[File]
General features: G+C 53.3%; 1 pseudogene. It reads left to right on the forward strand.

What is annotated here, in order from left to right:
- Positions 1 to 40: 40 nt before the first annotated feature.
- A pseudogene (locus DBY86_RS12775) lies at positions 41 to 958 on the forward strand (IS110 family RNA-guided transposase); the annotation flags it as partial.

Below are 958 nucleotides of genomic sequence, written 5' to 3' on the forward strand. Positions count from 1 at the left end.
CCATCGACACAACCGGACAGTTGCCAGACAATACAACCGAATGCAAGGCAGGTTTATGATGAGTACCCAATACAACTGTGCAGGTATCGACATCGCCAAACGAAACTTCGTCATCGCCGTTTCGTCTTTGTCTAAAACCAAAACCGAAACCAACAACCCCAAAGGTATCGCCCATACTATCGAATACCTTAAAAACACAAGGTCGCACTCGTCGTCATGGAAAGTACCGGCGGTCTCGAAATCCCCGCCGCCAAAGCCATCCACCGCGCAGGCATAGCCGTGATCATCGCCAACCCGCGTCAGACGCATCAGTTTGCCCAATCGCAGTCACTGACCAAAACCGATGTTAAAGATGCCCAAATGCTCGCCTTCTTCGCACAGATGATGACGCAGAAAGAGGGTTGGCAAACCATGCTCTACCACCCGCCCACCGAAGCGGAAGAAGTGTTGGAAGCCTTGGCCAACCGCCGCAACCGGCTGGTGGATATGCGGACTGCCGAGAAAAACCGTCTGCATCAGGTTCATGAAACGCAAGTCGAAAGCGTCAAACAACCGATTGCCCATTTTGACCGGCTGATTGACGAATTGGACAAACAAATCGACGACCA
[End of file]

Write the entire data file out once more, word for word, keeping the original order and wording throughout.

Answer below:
General features: G+C 53.3%; 1 pseudogene. It reads left to right on the forward strand.

What is annotated here, in order from left to right:
- Positions 1 to 40: 40 nt before the first annotated feature.
- A pseudogene (locus DBY86_RS12775) lies at positions 41 to 958 on the forward strand (IS110 family RNA-guided transposase); the annotation flags it as partial.

Below are 958 nucleotides of genomic sequence, written 5' to 3' on the forward strand. Positions count from 1 at the left end.
CCATCGACACAACCGGACAGTTGCCAGACAATACAACCGAATGCAAGGCAGGTTTATGATGAGTACCCAATACAACTGTGCAGGTATCGACATCGCCAAACGAAACTTCGTCATCGCCGTTTCGTCTTTGTCTAAAACCAAAACCGAAACCAACAACCCCAAAGGTATCGCCCATACTATCGAATACCTTAAAAACACAAGGTCGCACTCGTCGTCATGGAAAGTACCGGCGGTCTCGAAATCCCCGCCGCCAAAGCCATCCACCGCGCAGGCATAGCCGTGATCATCGCCAACCCGCGTCAGACGCATCAGTTTGCCCAATCGCAGTCACTGACCAAAACCGATGTTAAAGATGCCCAAATGCTCGCCTTCTTCGCACAGATGATGACGCAGAAAGAGGGTTGGCAAACCATGCTCTACCACCCGCCCACCGAAGCGGAAGAAGTGTTGGAAGCCTTGGCCAACCGCCGCAACCGGCTGGTGGATATGCGGACTGCCGAGAAAAACCGTCTGCATCAGGTTCATGAAACGCAAGTCGAAAGCGTCAAACAACCGATTGCCCATTTTGACCGGCTGATTGACGAATTGGACAAACAAATCGACGACCA